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April 12, 1962


Appeals, Nos. 425 to 430, inclusive, Oct. T., 1961, from order of Court of Quarter Sessions of Delaware County, Sept. T., 1961, Nos. 201, 202, and 203, in case of Commonwealth of Pennsylvania v. Robert George McDade et al. Order reversed.


Paul R. Sand, Assistant District Attorney, with him Ernest L. Green, Assistant District Attorney, Ralph B. D'Iorio, First Assistant District Attorney, and Jacques H. Fox, District Attorney, for Commonwealth Appellant.

Melvin G. Levy, with him McClenachman, Blumberg & Levy, for appellees.

Before Rhodes, P.j., Ervin, Wright, Woodside, Watkins, Montgomery, and Flood, JJ.

Author: Rhodes

[ 197 Pa. Super. Page 523]


Robert George McDade, Edith McDade, and James E. Spring were each indicted by the grand jury of Delaware County and charged with offenses of bookmaking and conspiracy. Section 607, Act of June 24, 1939, P.L. 872, 18 PS § 4607; section 302, Act of June 24, 1939, P.L. 872, 18 PS § 4302. Their cases were called for trial before a judge and a jury. At the conclusion of the Commonwealth's testimony each defendant demurred to the Commonwealth's evidence, and the demurrer was sustained by the trial judge as to each.*fn1

[ 197 Pa. Super. Page 524]

Thereafter the Commonwealth took these appeals which are now before us for determination. The question presented is whether the evidence submitted by the Commonwealth was sufficient to have the matter submitted to a jury under the counts in the indictments. It was established by the Commonwealth that investigators from the district attorney's office had the McDade home under surveillance for a period of two or three weeks. Having a search warrant, they were admitted to the premises by Edith McDade. The McDade home was a single split-level house. As they entered, Edith McDade ran to the basement and "hollered" to someone as the detectives followed her downstairs. They there found James E. Spring sitting at a desk upon which were three telephones, some sheets of paper, a radio, and an adding machine. Of the three telephones, two of them carried telephone numbers of the State of Delaware; the third was a local exchange. In addition, there was another telephone on the first floor, with an extension on the wall as you came down the stairs. The telephones on the desk in the basement were connected with each other by push buttons. The radio was tuned in to the results of the races. A telephone kept ringing off and on giving the results at the different tracks. There were approximately 28 telephone calls which were answered by the detectives. Inquiries were made relative to the races. Some of the calls asked that bets be placed on horses which were running that day at Delaware Park. During the period that the detectives were questioning Spring and Edith McDade, Robert George McDade entered. Edith McDade said that she knew Spring, and that maybe he was taking bets but she was not sure. She admitted that Spring had been coming to the McDade home for the past few weeks and used the telephones which she had installed. Spring asserted that he was in the toy business. There was nothing to indicate his connection with any such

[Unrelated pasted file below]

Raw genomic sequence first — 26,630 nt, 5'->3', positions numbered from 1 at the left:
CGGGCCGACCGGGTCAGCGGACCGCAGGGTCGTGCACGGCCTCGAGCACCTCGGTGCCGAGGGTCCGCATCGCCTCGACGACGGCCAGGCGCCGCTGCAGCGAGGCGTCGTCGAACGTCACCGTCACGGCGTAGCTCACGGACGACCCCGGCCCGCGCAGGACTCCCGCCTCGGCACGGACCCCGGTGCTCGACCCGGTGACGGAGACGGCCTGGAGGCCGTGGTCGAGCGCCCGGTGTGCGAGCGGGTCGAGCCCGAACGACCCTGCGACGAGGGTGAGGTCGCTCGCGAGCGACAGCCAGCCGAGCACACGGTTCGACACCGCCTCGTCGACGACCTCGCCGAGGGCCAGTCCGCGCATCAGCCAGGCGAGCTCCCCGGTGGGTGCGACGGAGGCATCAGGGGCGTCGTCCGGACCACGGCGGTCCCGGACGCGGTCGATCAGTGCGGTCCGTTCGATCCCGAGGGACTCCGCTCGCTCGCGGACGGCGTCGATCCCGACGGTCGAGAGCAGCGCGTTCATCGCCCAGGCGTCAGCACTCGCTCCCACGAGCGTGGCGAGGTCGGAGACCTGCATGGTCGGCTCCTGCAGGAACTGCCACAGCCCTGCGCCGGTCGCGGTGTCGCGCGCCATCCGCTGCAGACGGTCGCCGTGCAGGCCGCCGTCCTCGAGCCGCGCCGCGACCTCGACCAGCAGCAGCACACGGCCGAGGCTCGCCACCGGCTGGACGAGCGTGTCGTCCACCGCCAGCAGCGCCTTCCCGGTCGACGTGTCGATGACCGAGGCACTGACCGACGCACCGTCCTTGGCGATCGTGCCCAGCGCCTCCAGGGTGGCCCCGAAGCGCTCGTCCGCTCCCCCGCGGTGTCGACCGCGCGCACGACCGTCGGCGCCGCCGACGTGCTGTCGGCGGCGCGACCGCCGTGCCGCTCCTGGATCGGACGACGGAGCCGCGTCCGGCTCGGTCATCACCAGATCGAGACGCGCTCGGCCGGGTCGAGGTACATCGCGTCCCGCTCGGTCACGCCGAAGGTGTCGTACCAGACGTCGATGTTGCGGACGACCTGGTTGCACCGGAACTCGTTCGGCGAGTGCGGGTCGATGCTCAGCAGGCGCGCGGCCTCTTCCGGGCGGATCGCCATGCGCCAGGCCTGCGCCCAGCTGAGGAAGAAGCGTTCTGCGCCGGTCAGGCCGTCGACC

[ 197 Pa. Super. Page 525]

    business. The detectives recovered a sheet, which was described as a settlement sheet typical of bookmakers, showing the amount of money the bookmaker owed the different betters.

"The proper test to apply to the validity of a demurrer is whether the 'evidence of record' (Commonwealth v. Ernesto, 93 Pa. Superior Ct. 339, 341, 342), the 'admitted state of facts' (Commonwealth v. Kerr, supra [150 Pa. Superior Ct. at page 601, 29 A.2d at page 342]), the 'evidence produced' (Commonwealth v. Williams, 71 Pa. Superior Ct. 311; Commonwealth v. Kolsky, supra [100 Pa. Superior Ct. at page 599]), and 'all the facts testified to and the inferences reasonably drawn therefrom' (Sadler, Criminal Procedure in Pennsylvania, Vol. II, § 541, pp. 611, 612), would support a verdict of guilty." Com. v. Frank, 159 Pa. Superior Ct. 271, 278, 48 A.2d 10, 14.

We are of the opinion that the court below erred in sustaining the demurrers. As we said in Com. v. Mattero, 183 Pa. Superior Ct. 548, 553, 132 A.2d 905, evidence concerning telephone calls placing bets, which were answered by the police during the raid, was admissible to establish the corpus delicti.

The evidence discloses sufficient gambling paraphernalia found on the premises occupied and owned by the McDades and under the control and supervision of the defendants to establish a prima facie case. See Com. v. Gregory, 183 Pa. Superior Ct. 53, 57, 127 A.2d 788. There was a definite connection of defendants with the establishment which was used for bookmaking purposes. see Com. v. Fisher, 166 Pa. Superior Ct. 245, 70 A.2d 372; Com. v. Stoe, 167 Pa. Superior Ct. 300, 74 A.2d 526; Com. v. Smith, 186 Pa. Superior Ct. 89, 140 A.2d 347. An unlawful agreement may be inferred from the circumstances.


The order sustaining the demurrers to the evidence is reversed in each appeal with a procedendo.

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